Songhai, Koyra in Mali

Provided by Joshua Project
Songhai, Koyra
Photo Source:  SIM 
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People Name: Songhai, Koyra
Country: Mali
10/40 Window: Yes
Population: 364,000
World Population: 364,000
Primary Language: Songhay, Koyra Chiini
Primary Religion: Islam
Christian Adherents: 0.20 %
Evangelicals: 0.00 %
Scripture: New Testament
Online Audio NT: No
Jesus Film: Yes
Audio Recordings: Yes
People Cluster: Songhai
Affinity Bloc: Sub-Saharan Peoples
Progress Level:

Introduction / History

The Songhai are known by various names. They trace their origins to the eighth century kingdom of Za. Islam was embraced as early as 1010, but it was mixed with their original beliefs in spirits of the river, soil, and wild game. The Za dynasty endured to the end of the sixteenth century, when it was conquered by the Sultan of Morocco. There are many Songhai subgroups, and one of the least known are the Koyra.

Where Are they Located?

The Songhai are located in the southern and eastern sections of Mali, mainly inhabiting the lush river plains from east of Lake Debo to the border of Niger. Other Songhai live in the desert, with little water and sparse vegetation. There are also sizable communities in Burkina Faso, Benin, Niger, and Nigeria.

What Are Their Lives Like?

roofs. An increasing number of rectangular mud-brick houses with corrugated-tin roofs can be seen. Villages along the Niger River contain many rice fields and garden plots. Villages farther from the river are surrounded by bush areas and cultivated fields. Cowpeas, groundnuts, and manioc are the usual crops, but millet is grown from June to September during the brief rainy season. Farming the fields is considered noble labor and is for men only. The women have gardens in which they grow mangoes, guavas, citrus fruits, papayas, dates, and bananas during the hot, dry season. They also cultivate carrots, tomatoes, peppers, cabbages, and various types of squash. Most of the garden work is done by family members. In addition to farming, the Songhai also raise some livestock.

The village community is patrilineal; that is, all the men have a common male ancestor. Among Songhai nobles, firstborn sons are pressured to marry their paternal uncle's daughter to maintain the purity of the lineage. Men marry in their late twenties; whereas girls marry in their early teens. Whether the marriage bond lasts or not, children belong to the husband's lineage group. Although the Songhai value the Islamic right to have up to four wives, the majority of men have only one, primarily for economic reasons. When there is more than one wife, each lives in her own separate dwelling within the household's compound.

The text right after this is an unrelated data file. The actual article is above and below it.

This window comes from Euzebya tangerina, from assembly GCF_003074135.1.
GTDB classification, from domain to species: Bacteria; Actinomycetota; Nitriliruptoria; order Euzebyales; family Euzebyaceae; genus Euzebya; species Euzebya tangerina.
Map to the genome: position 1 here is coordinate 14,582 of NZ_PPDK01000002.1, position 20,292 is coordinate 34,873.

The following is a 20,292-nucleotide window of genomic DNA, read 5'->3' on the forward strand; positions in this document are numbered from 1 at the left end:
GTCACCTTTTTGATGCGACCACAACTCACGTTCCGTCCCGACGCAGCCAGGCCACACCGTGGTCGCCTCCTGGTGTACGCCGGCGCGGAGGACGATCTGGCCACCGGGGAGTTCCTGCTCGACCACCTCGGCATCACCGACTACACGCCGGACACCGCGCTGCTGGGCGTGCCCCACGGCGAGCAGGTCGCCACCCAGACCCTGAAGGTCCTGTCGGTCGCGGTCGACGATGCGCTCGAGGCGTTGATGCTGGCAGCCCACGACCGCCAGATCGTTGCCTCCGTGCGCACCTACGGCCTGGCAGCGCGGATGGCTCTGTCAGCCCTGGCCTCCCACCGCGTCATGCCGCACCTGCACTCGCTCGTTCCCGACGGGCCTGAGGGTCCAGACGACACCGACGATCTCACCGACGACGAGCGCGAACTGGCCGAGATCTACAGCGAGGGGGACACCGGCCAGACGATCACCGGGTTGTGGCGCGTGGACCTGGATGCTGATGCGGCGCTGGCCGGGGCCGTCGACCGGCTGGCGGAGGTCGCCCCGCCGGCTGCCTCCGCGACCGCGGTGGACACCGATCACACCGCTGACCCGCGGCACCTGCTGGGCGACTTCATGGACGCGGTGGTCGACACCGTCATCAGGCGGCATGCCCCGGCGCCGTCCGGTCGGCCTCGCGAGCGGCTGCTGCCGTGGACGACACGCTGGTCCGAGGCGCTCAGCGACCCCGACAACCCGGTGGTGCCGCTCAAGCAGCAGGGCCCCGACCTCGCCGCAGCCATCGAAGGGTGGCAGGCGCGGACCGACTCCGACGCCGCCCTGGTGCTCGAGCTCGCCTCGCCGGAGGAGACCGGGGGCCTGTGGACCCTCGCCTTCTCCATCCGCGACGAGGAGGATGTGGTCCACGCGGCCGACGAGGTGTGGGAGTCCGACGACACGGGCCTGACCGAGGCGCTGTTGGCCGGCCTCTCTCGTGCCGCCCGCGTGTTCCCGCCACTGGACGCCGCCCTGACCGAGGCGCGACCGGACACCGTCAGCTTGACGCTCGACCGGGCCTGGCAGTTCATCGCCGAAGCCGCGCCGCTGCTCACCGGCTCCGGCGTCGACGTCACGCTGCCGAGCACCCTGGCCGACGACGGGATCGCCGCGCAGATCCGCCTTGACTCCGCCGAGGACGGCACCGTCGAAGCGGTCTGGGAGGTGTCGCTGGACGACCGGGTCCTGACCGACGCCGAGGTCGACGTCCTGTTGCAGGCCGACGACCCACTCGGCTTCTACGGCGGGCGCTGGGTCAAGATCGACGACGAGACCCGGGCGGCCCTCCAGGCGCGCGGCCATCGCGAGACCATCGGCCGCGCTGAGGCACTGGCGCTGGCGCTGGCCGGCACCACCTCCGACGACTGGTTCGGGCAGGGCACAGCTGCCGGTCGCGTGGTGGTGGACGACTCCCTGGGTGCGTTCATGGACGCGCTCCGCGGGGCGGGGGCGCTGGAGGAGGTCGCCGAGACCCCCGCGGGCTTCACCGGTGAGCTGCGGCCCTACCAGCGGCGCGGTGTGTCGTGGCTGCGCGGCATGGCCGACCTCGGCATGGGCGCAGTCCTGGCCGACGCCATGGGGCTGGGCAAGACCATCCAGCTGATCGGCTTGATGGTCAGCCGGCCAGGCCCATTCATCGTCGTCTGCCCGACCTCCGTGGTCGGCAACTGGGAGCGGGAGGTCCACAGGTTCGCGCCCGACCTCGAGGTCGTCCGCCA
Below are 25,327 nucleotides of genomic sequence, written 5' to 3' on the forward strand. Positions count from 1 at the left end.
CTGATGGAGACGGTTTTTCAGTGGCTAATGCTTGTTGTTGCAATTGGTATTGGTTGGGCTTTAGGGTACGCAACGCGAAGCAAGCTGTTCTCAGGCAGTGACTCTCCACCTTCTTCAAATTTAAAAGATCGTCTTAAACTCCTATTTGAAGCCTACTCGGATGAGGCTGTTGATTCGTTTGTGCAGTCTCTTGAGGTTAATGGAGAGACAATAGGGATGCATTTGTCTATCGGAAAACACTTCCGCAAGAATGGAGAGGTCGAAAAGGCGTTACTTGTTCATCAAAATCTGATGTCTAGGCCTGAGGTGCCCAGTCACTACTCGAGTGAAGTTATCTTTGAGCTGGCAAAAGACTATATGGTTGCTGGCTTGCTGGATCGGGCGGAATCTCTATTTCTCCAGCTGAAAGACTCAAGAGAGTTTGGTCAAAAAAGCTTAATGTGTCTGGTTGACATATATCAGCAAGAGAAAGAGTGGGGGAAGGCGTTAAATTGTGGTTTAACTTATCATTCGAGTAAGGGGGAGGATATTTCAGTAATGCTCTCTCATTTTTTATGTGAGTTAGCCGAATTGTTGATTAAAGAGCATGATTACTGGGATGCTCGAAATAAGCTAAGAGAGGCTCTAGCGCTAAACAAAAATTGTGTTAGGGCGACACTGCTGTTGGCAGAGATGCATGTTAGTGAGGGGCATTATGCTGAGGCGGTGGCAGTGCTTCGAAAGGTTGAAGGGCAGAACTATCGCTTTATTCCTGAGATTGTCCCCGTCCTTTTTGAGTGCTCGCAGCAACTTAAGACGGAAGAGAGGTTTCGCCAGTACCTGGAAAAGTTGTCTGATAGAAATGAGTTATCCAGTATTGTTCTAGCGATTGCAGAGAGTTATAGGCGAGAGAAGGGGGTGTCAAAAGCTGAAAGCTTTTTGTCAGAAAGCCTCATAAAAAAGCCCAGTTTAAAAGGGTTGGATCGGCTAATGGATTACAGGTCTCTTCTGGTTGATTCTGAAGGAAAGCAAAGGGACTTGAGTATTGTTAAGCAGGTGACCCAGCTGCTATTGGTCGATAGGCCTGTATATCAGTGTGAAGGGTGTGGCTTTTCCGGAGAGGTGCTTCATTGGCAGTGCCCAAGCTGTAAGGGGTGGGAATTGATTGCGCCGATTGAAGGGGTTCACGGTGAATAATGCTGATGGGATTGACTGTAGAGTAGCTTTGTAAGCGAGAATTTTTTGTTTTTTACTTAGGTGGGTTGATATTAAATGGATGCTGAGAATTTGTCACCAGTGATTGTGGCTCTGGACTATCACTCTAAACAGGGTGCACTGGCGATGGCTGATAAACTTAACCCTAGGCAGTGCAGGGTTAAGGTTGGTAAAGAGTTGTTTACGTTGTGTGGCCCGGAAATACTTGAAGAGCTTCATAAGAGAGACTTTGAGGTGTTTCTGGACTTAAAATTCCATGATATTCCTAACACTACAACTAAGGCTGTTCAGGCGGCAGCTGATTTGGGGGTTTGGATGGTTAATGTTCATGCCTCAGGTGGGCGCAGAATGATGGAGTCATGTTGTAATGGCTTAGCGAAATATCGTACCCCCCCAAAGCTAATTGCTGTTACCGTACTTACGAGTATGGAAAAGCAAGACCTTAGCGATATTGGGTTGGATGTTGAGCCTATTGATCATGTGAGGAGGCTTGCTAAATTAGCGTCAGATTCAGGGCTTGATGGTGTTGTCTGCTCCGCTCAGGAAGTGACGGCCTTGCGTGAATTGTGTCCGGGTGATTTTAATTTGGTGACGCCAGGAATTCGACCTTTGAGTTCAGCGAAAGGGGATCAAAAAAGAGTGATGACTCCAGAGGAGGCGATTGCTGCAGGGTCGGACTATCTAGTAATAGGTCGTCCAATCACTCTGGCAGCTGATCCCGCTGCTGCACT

What Are Their Beliefs?

The Songhai are almost all Sunni Muslim. Even though Islam introduced new elements to the Songhai culture, it left the underlying framework of custom and tradition virtually untouched. Islam is superficially important, as evidenced in the fact that every town has a mosque, or at least a Friday mosque. Some communities have imams, who teach Islamic principles. The Koyra Songhai people often practice Muslim ceremonial activities. Marabouts (Islamic clerics) lead community prayers but are also used in healing the sick.

Spirit possession, magic, sorcery, ancestor worship, and witchcraft, however, remain the vital components of Songhai belief. Most of the villages have possession troops, magician-healers, and witches. Ceremonies of spirit possession occur at least once a week in some places. The most important of these are the genji bi hori (a festival in which the Songhai make offerings to the "black spirits" believed to control pestilence) and the yenaandi (rain dance). Both of these ceremonies are held in the dry season.

What Are Their Needs?

Generally, the Songhai peoples live simple but adequate lives, except in times of drought. Unfortunately, these occur regularly and have left many children as orphans in refugee camps along the Niger River. Malnutrition is a problem for many of them.

A majority of the Koyra Songhai have never heard a clear presentation of the gospel. Christian workers who can share the love of Jesus in practical ways are urgently needed to reach them.

Prayer Points

* Ask the Lord to send Christian agricultural workers, educators, and doctors to minister to the Koyra Songhai people of Mali.
* Ask the Holy Spirit to grant wisdom to the mission agencies that are focusing on the Songhai peoples.
* Ask the Lord to save key leaders among the Koyra Songhai who will boldly proclaim the gospel.
* Pray that God will strengthen, embolden, and protect Songhai believers. Pray that they will lovingly share their savior with others.
* Pray for a victorious Koyra Songhai church that is defined by love, service to Christ, and discipleship.

Text Source:   Keith Carey